Frank Gardiner criminal history sheet (12 June 1870)

Gardiner, whose real name was Francis Christie, was originally from Scotland.

During the 1850s he committed many crimes, was sentenced to prison, and escaped. 

In 1862 Gardiner's gang (which included Ben Hall) was involved in one of Australia's largest gold robberies - the Lachlan Gold Escort robbery.

Gardiner was captured by police in 1864 and sentenced to 32 years hard labour. 

He was released in 1874 and exiled from Australia.

The Jerilderie Letter

Usually known as the 'Jerilderie letter'. Written by Joe Byrne at the dictation of Ned Kelly. Chronicles the careers of Ned Kelly and his gang from 1870 onwards. Includes a description of the shooting of three police officers at Stringybark Creek, Vic. in Oct. 1878. Cites cases of alleged police corruption and expresses pro-Irish and anti-English sentiments. Accompanied by a note, undated, on the letterhead of 'Wareena', Wangaratta, stating that 'This is the document given to me by Ned Kelly when the Bank at Jerilderie was stuck up in Feby. 1879'. The note was written by Edwin Richard Living who was a teller at the Bank of N.S.W. at the time of the robbery.

Ned Kelly's death mask

Convicted at Melbourne on 29 October 1880 for murder, Ned Kelly was a well-known bushranger who captured the public’s imagination. His death mask was created after his execution at the Old Melbourne Gaol on 11 November 1880.  He was aged 25.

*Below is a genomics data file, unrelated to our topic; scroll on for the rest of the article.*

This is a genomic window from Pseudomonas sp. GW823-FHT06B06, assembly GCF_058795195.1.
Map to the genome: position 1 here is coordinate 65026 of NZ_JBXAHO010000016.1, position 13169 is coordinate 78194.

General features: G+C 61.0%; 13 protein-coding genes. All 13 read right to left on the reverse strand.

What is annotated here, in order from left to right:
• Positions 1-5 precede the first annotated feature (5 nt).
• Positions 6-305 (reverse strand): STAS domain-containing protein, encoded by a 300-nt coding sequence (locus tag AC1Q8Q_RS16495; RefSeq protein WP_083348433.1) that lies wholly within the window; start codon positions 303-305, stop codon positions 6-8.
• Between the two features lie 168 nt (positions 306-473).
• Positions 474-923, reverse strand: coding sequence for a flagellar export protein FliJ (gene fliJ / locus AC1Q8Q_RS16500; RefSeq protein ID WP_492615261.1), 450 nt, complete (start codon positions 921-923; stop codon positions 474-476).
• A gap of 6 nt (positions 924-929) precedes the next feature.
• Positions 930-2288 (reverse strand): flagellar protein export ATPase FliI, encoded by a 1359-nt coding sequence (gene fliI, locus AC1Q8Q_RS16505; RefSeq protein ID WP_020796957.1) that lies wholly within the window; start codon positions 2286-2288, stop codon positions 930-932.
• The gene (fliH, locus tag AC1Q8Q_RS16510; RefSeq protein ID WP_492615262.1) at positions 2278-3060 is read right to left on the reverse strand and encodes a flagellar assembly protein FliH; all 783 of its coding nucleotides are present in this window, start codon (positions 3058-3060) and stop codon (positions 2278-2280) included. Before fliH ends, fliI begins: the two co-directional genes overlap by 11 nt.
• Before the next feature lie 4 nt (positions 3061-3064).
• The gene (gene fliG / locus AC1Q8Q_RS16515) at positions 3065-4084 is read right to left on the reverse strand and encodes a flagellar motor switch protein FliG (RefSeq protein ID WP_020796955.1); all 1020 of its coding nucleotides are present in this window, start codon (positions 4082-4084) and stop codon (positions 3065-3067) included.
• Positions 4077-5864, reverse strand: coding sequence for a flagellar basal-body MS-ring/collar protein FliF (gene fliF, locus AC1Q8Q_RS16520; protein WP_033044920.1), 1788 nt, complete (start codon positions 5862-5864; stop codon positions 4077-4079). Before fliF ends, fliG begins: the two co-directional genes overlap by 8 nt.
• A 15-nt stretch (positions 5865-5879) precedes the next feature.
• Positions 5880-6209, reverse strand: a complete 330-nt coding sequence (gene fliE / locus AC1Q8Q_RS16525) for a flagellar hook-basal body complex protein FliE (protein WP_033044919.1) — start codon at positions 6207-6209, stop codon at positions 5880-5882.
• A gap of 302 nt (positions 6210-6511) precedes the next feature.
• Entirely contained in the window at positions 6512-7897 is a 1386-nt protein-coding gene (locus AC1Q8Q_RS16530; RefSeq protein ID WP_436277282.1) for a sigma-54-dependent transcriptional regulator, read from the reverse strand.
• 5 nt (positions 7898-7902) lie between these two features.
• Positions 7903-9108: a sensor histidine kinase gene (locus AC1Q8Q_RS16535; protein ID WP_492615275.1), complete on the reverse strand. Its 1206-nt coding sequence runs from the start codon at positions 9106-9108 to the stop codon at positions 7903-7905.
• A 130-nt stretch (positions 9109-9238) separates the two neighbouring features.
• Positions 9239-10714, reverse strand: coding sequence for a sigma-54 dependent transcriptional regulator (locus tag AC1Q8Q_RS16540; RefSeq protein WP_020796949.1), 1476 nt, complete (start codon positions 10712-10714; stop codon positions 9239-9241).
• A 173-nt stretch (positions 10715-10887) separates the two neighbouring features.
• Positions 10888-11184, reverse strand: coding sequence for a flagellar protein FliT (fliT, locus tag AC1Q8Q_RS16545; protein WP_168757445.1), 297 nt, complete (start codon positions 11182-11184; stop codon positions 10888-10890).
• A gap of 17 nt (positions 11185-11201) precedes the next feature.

After the execution, Kelly’s body remained suspended for 30 minutes as required by law to ensure he was dead. It was then placed on a handcart and wheeled out the door, across the yard and into the dead-house. There the execution mask was removed to reveal that Kelly’s features had not been disfigured. He had died with a placid expression and his eyes remained bright. Waxworks proprietor Maximilian Kreitmayer shaved the head and prepared a wax mould for a death mask.

The mask was cast using plaster and many copies were made, including one that Kreitmayer displayed in his Wax Museum on Bourke Street.  Death masks were made in the name of science – as well as to inspire fear in would-be criminals.  The use of the now discredited science of phrenology was an attempt to understand criminality.  Phrenology was a method of reading the shape of the scull and the bumps on the cranium.  Each bump, lump and indentation corresponded to a characteristic that built a picture of the individual’s personality.